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West Ham vice-chair Karren Brady to assist with online safety bill after racial insults were aimed at Heung-min Son

The English government will use West Ham United vice-chairman and Baroness Karren Brady to help deliver the Online Safety Bill, according to the Daily Mail.

The Department for Digital, Culture, Media and Sport is handling the bill designed to make technology giants accountable for harmful content on their platforms.

If the bill becomes law, Ofcom, the United Kingdom’s communication regulator, Culture Secretary Oliver Dowden, and social media companies can regulate things users see on social media.

Social media firms can receive fines of up to £18 million for failing to comply. The companies can also see their licenses revoked for repeat offences.

The government has drafted Brady’s expertise to assist with the bill. They hope the bill will help eradicate online hate and abuse.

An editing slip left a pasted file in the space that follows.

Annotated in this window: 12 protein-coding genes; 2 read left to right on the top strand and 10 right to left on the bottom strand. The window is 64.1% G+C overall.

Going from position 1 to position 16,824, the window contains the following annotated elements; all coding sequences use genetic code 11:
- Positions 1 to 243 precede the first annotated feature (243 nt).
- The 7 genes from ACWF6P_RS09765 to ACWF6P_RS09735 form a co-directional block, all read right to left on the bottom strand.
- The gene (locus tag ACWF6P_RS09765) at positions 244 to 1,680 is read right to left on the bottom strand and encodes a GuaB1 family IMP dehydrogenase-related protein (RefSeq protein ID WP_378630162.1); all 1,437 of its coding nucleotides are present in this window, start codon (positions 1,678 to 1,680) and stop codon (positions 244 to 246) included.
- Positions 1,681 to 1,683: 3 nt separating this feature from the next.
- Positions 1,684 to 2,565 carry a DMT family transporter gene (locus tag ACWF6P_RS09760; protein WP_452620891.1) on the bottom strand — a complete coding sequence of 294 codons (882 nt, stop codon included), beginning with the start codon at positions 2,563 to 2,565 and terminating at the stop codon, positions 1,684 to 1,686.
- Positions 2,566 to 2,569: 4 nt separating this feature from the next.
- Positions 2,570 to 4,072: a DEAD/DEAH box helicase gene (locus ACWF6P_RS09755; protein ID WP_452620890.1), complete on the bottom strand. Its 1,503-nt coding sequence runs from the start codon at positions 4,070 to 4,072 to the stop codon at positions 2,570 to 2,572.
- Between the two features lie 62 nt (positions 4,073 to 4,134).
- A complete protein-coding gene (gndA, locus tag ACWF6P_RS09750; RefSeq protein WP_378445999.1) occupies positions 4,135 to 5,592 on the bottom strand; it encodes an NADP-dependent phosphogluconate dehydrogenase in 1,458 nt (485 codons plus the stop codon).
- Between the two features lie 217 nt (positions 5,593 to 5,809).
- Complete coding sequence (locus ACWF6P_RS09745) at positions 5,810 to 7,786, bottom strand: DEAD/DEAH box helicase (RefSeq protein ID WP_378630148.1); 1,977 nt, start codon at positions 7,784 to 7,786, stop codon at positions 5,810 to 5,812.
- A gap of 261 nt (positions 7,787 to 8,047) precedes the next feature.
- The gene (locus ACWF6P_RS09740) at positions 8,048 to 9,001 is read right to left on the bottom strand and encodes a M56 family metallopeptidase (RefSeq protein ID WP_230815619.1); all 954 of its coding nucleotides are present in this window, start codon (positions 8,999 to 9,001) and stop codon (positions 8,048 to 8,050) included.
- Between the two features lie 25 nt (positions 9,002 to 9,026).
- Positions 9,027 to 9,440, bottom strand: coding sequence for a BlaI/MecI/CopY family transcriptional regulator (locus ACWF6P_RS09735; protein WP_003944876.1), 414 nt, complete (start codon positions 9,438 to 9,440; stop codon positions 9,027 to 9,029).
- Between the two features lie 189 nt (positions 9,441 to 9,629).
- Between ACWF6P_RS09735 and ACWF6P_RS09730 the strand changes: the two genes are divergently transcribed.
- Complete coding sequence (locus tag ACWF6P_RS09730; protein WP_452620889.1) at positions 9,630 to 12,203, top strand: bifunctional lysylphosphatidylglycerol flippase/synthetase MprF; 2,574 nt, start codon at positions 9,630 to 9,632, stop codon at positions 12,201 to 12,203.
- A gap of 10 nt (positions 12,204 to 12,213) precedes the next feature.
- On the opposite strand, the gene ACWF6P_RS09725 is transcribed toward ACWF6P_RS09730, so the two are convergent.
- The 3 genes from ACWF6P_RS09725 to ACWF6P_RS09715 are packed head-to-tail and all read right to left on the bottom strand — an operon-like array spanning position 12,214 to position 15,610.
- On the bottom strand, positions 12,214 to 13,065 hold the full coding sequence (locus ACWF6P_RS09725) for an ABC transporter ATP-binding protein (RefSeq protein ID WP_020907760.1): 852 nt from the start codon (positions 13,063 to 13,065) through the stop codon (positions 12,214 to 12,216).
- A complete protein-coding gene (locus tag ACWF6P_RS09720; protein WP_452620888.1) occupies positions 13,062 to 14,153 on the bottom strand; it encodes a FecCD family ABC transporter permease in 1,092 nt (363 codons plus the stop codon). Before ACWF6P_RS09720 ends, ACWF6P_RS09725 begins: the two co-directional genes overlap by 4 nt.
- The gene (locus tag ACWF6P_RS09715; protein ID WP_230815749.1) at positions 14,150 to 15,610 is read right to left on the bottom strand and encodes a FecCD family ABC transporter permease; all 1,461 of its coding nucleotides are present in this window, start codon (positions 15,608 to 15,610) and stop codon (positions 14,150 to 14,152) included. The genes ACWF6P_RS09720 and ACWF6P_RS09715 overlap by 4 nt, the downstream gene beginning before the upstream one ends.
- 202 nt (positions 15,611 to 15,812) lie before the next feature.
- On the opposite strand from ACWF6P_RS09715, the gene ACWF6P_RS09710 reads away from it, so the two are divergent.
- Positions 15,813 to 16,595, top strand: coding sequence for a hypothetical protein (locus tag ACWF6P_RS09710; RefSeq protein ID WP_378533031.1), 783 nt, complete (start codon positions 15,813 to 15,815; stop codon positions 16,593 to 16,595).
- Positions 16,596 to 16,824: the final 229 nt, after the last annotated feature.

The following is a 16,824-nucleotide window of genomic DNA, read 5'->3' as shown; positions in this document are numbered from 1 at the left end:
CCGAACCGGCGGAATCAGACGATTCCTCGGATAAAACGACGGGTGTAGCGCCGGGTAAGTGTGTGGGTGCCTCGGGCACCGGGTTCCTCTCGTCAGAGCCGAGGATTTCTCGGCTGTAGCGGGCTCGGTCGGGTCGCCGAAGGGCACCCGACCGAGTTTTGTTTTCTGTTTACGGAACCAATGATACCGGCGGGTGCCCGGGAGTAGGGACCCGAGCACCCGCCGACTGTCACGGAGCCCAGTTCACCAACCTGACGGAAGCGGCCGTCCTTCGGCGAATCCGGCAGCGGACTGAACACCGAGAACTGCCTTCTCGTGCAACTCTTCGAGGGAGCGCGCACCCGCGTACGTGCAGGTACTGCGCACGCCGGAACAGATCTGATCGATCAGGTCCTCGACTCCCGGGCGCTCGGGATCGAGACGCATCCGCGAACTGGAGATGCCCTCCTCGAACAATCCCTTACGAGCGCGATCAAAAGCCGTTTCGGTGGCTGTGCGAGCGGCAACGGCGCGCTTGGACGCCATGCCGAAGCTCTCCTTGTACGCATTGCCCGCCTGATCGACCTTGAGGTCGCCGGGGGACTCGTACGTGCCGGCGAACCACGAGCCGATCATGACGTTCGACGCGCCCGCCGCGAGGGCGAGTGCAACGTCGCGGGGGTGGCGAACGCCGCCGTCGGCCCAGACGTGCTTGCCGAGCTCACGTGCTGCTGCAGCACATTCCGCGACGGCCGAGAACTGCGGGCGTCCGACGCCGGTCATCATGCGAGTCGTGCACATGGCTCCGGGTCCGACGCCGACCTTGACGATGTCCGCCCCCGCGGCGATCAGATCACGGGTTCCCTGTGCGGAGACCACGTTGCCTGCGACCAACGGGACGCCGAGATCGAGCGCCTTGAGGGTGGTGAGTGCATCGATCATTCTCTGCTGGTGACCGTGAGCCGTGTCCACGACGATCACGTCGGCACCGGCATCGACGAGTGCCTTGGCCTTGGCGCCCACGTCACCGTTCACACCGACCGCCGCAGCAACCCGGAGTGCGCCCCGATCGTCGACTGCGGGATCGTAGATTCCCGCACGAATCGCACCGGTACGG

The bill has become a popular topic after Tottenham Hotspur forward Heung-Min Son suffered horrible online remarks yesterday.

Son scored to ensure a Spurs win over West Ham United and keep up the chase on Manchester United. The London club are challenging for a top-four spot.

However, he suffered reprehensible online racist abuse following his efforts. It is not the South Korean star’s first time dealing with insults of this nature.

A Chelsea fan allegedly racially abused Son earlier this season. The Blues gave the season ticket holder an indefinite ban.

Brady is a businesswoman with over 30 years of experience in football. She will now join the push for an important bill that factions such as Kick It Out are clamouring for.

The 53-year-old is a member of the House of Lords and a football expert. She is a valuable asset as Whitehall looks to pass the bill into law.

Brady was a crucial delegate in a recent conference call discussing the best way to deliver the new statute.

However, free speech advocates have continuously attacked the bill, claiming it will stifle ordinary people.

Some groups have even launched campaigns to resist the bill, scrutinising and criticising it. Former minister David Davis is one of those against it.

The former conservative MP claimed the move to police online abuse seems out of Orwell’s 1984.

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